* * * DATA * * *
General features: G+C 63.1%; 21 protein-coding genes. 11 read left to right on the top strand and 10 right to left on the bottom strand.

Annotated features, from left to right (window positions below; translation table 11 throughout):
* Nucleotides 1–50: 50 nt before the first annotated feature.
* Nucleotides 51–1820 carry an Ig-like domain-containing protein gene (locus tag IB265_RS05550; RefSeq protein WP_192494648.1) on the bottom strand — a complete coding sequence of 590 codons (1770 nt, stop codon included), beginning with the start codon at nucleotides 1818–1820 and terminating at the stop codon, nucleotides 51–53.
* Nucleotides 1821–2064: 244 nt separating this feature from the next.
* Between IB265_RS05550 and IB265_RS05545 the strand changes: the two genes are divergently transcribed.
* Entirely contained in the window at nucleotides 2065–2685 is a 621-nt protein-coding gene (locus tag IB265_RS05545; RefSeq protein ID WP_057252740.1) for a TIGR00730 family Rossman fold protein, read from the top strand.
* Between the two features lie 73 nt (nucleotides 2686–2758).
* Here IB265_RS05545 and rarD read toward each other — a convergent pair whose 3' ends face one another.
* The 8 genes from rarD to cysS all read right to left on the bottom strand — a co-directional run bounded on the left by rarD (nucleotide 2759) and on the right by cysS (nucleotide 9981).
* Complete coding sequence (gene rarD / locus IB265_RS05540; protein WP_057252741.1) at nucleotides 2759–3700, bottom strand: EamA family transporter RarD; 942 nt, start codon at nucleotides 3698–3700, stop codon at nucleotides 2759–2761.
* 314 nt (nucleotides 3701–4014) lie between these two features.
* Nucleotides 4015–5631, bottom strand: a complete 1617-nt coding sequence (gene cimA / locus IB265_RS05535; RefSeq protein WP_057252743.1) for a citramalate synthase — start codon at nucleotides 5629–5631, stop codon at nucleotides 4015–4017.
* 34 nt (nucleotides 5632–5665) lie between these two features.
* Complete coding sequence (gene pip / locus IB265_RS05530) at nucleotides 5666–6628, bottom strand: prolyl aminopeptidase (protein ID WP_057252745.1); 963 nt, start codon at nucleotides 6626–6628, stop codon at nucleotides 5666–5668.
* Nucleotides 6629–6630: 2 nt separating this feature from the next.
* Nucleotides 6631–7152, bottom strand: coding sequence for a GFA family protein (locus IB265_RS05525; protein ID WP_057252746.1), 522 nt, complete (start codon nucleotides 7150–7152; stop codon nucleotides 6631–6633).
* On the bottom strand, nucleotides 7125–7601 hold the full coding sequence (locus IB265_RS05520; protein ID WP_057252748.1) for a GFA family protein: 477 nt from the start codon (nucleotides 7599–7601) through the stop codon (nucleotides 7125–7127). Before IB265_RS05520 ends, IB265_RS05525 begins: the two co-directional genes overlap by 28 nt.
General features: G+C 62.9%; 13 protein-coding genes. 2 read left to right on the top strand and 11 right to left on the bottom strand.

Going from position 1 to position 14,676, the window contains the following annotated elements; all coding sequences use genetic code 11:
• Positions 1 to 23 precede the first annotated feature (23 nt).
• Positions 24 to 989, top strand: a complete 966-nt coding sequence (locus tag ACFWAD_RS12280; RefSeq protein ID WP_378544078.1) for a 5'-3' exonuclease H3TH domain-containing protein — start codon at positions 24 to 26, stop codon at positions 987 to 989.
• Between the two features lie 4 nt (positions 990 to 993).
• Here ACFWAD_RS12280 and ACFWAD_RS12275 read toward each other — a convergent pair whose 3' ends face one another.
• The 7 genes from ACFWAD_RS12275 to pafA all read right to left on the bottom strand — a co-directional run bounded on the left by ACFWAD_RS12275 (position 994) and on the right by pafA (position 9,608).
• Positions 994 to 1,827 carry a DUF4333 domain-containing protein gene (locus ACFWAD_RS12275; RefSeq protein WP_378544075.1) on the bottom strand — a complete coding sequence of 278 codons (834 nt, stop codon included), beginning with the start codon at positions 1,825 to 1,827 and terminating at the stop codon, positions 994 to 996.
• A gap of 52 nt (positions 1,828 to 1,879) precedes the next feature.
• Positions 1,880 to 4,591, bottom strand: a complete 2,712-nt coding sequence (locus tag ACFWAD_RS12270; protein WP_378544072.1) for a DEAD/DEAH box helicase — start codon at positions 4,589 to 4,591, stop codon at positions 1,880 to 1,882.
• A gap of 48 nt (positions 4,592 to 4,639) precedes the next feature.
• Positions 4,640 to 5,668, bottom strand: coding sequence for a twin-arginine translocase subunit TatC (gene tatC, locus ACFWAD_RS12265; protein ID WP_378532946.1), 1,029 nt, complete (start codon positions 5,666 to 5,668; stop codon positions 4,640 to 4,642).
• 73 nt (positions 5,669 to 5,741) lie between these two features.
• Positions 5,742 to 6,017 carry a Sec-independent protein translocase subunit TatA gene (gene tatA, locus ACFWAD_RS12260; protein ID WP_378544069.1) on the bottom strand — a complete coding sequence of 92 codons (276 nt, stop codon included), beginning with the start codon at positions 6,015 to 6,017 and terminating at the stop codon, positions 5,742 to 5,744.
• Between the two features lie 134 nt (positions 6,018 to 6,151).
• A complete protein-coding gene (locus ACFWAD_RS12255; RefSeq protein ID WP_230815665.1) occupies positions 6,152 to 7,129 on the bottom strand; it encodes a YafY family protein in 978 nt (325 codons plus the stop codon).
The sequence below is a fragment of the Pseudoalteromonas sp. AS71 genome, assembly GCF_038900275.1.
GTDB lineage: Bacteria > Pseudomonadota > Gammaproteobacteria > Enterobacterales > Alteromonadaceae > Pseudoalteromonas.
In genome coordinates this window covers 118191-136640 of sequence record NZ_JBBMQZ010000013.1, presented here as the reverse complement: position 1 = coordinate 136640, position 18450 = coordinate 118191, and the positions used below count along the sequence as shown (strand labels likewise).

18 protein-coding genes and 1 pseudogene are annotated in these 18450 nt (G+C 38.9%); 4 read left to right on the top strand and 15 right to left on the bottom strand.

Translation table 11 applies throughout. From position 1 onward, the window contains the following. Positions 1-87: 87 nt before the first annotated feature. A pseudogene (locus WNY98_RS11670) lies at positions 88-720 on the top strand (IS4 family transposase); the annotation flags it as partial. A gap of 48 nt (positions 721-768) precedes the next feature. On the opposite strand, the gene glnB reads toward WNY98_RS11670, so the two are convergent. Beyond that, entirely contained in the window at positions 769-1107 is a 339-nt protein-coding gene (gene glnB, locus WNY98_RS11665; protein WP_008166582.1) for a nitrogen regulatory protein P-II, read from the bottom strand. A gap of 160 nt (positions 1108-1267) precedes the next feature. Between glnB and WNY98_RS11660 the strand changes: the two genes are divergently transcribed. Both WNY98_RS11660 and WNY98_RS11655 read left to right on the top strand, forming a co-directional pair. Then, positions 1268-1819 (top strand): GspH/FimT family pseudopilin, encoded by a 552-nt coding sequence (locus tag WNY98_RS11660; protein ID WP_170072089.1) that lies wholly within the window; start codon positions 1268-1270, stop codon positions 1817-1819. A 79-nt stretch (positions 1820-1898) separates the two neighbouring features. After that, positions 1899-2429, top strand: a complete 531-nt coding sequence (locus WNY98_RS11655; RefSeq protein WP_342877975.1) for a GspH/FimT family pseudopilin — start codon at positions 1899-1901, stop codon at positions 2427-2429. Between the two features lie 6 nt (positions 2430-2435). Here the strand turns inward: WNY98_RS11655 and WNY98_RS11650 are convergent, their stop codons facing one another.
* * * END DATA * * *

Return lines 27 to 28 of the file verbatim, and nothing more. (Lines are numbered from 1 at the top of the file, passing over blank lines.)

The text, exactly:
• A gap of 52 nt (positions 1,828 to 1,879) precedes the next feature.
• Positions 1,880 to 4,591, bottom strand: a complete 2,712-nt coding sequence (locus tag ACFWAD_RS12270; protein WP_378544072.1) for a DEAD/DEAH box helicase — start codon at positions 4,589 to 4,591, stop codon at positions 1,880 to 1,882.